Gibbs: I-70 Traction Bill needs our support (column)
As any Summit County resident knows, a single vehicle that loses traction on the Eisenhower Tunnel approach on a Sunday afternoon can close an individual lane or the entire highway, bringing already-heavy traffic to a standstill. In the worst cases, that congestion backs up onto Highways 6 and 9, as well as our local roads, causing maddening gridlock for locals and visitors alike.
Thankfully, state legislators are working on a measure that would reduce the frequency of these frustrating incidents. HB 16-1039, the I-70 Traction Bill, would require that all passenger vehicles traveling on I-70 between mile markers 133 and 259 (Dotsero to Morrison) have adequate tires and/or a traction device from Oct. 1 through May 15. During this period, motorists would need to have either snow tires, mud/snow (M+S) tires or a four-wheel/all-wheel drive vehicle; all tires would have to have a minimum tread depth of one-eighth inch. Vehicles that don’t meet these requirements could comply by carrying an approved traction device, such as chains or an AutoSock.
These requirements for passenger vehicles already exist when Code 15 is enacted, during winter weather emergencies. However, statute prevents CDOT from stating that proper tires and/or equipment are required unless Code 15 is in effect, even when road conditions are known to be deteriorating. As a result, drivers without proper equipment may already be en route when Code 15 is enacted, potentially endangering themselves and/or other travelers and finding themselves subject to citations and fines over $500. Currently, CDOT may have to enact and lift Code 15 several times in a given day as conditions change, creating confusion among drivers. Enacting traction requirements for the duration of the winter season would remove uncertainty for drivers and enable CDOT to consistently deliver on-road education about what equipment is required.
A similar season-long traction requirement on I-70 was enacted for commercial vehicles in 2009. According to CDOT data, closures caused by poor traction on commercial vehicles have declined since this measure took effect. We have every reason to expect that providing this same level of certainty and education in the passenger vehicle traction law will result in similar progress.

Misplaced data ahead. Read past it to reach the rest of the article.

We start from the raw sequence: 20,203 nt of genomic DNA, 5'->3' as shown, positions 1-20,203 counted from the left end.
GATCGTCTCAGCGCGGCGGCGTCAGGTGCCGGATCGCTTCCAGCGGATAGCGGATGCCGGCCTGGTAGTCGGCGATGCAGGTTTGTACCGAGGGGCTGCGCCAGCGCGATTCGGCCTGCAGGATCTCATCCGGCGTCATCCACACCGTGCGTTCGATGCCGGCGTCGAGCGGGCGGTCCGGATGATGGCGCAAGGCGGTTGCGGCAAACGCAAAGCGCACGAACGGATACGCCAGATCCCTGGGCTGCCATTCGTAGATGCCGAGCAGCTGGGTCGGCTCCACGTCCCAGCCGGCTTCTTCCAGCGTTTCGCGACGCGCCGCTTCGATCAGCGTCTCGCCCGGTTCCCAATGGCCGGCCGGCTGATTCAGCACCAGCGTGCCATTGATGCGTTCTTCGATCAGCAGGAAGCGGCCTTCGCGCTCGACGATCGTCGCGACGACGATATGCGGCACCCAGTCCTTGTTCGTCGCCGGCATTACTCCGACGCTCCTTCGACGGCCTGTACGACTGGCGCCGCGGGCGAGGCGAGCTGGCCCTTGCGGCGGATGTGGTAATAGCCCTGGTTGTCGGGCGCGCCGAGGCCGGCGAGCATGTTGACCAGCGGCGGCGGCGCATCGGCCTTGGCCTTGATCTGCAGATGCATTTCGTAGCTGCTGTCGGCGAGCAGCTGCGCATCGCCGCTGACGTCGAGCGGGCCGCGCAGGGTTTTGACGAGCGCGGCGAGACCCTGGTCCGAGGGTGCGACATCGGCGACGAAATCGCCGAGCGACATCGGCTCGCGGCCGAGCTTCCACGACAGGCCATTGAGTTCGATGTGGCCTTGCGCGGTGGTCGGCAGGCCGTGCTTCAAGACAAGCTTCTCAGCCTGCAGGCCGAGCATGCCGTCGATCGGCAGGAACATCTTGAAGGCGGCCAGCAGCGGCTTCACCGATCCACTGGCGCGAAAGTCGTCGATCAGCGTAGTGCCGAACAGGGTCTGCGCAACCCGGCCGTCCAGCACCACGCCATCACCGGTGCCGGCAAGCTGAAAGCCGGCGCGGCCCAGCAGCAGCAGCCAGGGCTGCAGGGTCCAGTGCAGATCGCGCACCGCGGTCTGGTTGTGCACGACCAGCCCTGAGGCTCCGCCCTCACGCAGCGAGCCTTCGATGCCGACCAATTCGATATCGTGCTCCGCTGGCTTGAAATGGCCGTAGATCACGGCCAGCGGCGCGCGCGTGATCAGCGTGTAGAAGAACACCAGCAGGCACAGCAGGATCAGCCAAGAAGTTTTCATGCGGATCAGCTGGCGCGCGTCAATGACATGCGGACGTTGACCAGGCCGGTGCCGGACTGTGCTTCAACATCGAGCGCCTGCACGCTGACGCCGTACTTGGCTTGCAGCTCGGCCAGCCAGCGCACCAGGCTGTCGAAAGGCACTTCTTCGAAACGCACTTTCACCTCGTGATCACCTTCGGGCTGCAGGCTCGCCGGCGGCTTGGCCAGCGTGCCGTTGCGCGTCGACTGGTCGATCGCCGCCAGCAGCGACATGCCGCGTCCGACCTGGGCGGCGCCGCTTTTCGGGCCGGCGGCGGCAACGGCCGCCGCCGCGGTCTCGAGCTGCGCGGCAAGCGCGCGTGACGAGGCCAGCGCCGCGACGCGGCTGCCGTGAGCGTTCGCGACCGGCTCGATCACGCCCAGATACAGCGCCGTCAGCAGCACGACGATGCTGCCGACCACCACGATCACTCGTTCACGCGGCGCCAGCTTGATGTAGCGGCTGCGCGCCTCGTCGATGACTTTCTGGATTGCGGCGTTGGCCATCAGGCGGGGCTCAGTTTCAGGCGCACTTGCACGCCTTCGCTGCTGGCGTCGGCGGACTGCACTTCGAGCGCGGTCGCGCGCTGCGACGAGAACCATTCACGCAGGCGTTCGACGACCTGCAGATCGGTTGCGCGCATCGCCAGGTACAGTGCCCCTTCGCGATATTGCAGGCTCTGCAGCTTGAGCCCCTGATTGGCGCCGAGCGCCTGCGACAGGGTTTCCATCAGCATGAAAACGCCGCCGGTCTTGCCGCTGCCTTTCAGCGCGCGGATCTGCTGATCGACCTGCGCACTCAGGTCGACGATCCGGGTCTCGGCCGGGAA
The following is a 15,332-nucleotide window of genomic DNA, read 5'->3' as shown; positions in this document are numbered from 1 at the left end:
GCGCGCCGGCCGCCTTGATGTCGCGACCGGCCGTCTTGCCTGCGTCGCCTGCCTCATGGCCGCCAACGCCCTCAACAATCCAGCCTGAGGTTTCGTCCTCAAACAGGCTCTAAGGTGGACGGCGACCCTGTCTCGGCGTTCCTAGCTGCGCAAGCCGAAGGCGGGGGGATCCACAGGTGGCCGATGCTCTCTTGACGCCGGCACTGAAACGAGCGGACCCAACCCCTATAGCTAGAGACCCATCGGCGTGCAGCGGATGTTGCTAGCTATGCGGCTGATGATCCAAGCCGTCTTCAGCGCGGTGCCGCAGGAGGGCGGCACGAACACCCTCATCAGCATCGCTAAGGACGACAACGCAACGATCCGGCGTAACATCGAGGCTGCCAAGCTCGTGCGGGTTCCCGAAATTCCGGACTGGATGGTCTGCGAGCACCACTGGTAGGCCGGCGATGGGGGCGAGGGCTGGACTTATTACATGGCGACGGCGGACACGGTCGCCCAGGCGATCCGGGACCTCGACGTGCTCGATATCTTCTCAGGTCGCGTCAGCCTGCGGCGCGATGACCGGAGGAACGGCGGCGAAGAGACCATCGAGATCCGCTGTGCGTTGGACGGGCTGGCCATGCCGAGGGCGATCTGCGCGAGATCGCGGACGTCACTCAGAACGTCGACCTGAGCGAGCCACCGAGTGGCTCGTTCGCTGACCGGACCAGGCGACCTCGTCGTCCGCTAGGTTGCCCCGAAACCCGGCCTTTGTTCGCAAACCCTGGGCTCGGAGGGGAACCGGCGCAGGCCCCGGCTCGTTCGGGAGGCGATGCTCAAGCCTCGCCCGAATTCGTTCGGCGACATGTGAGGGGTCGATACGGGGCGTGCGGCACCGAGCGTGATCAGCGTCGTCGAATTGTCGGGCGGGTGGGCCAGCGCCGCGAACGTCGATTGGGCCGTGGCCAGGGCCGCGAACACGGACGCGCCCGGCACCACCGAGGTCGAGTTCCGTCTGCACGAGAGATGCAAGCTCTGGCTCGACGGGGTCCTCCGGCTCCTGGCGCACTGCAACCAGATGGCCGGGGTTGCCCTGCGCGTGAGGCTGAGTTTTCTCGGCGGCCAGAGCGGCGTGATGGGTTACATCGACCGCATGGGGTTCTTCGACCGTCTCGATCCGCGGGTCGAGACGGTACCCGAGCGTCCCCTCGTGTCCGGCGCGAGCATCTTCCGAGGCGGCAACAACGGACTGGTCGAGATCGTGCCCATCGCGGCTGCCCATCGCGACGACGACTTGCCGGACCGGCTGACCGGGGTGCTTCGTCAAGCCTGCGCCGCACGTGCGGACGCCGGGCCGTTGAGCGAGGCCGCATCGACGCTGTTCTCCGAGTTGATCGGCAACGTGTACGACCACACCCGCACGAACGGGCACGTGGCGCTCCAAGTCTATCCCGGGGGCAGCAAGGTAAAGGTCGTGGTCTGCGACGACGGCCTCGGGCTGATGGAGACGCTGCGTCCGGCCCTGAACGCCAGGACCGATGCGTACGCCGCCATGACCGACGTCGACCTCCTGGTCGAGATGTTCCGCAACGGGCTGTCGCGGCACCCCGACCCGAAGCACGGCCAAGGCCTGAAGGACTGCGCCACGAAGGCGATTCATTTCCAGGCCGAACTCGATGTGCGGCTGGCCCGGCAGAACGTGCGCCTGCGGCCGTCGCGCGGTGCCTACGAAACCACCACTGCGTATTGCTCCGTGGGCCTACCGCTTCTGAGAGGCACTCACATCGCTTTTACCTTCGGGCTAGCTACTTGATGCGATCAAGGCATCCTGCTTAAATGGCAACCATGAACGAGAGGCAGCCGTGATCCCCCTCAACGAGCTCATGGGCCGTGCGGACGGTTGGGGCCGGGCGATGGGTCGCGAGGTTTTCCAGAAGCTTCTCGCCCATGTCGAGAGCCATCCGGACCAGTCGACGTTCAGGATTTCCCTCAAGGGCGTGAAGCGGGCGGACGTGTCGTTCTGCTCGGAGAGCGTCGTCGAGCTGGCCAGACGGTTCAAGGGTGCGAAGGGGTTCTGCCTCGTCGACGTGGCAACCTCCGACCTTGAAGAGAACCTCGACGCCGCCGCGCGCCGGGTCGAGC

HB 16-1039 would not change the traction-equipment requirements for passenger vehicles. Nor would it change the fines associated with violating the traction or chain laws. The I-70 Coalition believes HB 16-1039 will positively impact I-70 mobility by making the traction law requirements much clearer to the traveling public, resulting in fewer accidents and improving safety for travelers and emergency responders.
HB 16-1039 recently passed out of the Colorado House of Representatives, with broad support from many public- and private-sector organizations, including CDOT, Colorado State Patrol, the I-70 Mountain Corridor Coalition (including Summit County government and local towns), Colorado Motor Carriers Association, Denver Metro Chamber of Commerce, Vail Resorts, Colorado Restaurant Association, Eagle County Paramedic Services and many others.
Unfortunately, the bill faces an uncertain fate in the Senate, where Transportation Committee Chair Randy Baumgardner (who happens to represent Summit County) has indicated that he opposes this common-sense legislation. I urge Summit County residents, visitors and business owners to contact Sen. Baumgardner at 303-866-5292 or email at email@example.com to let him know that you support HB 16-1039. Let’s keep I-70 moving.
The I-70 Coalition is non-profit organization representing 28 local governments and businesses along and adjacent to the I-70 mountain corridor. The organization’s mission is to enhance public accessibility and mobility in the I-70 mountain corridor through the implementation of joint public and private transportation management efforts.
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